If you have breast cancer, you’re probably feeling a wide range of emotions – including fear. It’s natural to be afraid of cancer, and to worry you might lose a breast.

But you can also feel hopeful. Most women survive breast cancer. And if your cancer was caught early, you may be a candidate for “breast-conserving surgery” (also known as lumpectomy).

What is a Lumpectomy?

A lumpectomy is a type of breast surgery. It goes by many names, including partial mastectomy, wide local excision and quadrantectomy. No matter what you call it, the goal is the same: to remove your cancer, while keeping as much of your breast as possible.

During the procedure, your surgeon will cut out the tumor plus a small amount of surrounding tissue. He or she may also need to remove lymph nodes from under your arm. Usually, most of the skin covering your breast (including your nipple and areola) will remain intact. Your doctor will let you know if it's necessary to remove your nipple and areola. In this case, you may be able to have them restored with breast reconstruction surgery.

You may be eligible for a lumpectomy if you meet several criteria, including:

  • Your tumor is small and has not started to spread.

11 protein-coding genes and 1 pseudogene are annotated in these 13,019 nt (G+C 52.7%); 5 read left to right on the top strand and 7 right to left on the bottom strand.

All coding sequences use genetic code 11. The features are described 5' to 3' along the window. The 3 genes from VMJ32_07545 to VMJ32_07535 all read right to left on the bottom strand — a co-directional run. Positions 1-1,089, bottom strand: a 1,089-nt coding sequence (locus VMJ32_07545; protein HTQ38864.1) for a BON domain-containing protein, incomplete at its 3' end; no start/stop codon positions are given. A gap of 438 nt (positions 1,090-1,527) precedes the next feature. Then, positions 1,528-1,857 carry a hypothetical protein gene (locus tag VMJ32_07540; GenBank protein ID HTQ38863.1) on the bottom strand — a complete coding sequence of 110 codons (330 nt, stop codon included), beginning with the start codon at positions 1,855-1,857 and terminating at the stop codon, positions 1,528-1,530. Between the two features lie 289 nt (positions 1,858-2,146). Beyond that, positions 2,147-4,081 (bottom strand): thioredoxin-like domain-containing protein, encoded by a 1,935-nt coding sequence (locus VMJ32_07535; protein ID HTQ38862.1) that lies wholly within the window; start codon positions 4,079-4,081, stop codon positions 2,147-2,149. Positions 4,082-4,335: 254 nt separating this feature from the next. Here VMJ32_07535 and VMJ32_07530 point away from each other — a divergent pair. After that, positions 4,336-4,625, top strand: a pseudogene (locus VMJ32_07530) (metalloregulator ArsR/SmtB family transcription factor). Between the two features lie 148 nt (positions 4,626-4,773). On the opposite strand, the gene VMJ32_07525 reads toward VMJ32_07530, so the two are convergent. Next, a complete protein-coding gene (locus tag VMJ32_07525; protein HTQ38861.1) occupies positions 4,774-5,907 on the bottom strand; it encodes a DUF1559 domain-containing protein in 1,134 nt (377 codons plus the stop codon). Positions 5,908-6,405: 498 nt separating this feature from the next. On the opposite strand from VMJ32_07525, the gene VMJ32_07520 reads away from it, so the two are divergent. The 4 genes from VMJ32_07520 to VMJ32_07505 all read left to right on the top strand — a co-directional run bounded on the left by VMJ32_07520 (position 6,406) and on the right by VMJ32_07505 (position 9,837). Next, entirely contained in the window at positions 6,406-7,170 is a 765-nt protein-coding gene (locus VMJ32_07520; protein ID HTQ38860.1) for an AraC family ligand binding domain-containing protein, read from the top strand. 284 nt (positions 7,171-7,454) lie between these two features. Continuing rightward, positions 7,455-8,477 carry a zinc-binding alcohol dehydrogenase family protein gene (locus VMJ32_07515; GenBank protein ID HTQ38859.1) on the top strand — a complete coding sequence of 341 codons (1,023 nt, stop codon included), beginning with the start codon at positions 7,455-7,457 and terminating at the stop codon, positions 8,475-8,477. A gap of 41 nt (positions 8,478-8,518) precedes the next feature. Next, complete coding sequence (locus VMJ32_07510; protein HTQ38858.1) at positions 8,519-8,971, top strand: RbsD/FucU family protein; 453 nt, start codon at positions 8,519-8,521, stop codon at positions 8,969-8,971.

• You are willing and able to undergo radiation therapy. Most women who have a lumpectomy need radiation therapy after surgery.
  • You do not carry the BRCA1 or BRCA2 gene mutation. This increases your risk of breast cancer coming back.

Research has shown that having a lumpectomy with radiation is just as effective as having your breast removed (mastectomy).

What to Expect From a Lumpectomy

Your Mercy care team will make sure you understand what to expect before, during and after lumpectomy surgery. For example:

  • Your breast may look different after a lumpectomy. You may have a small scar or dimpled skin where the tumor was removed. Or the shape of your breast may change. If you’re concerned surgery will affect your breast size or symmetry, talk to your doctor before your lumpectomy. Mercy offers many breast reconstruction procedures. These include oncoplastic surgery techniques that reshape the breast at the time of your lumpectomy.
  • Besides radiation therapy, you might need other treatments to help prevent your cancer from returning. These may include hormone therapy or chemotherapy. Your doctor will help you understand what to expect from these treatments.

If you’re nervous about your cancer treatments, you’re not alone. But you can take comfort knowing Mercy is by your side. We’ll provide the support and encouragement you need to get through your lumpectomy, recovery and beyond.

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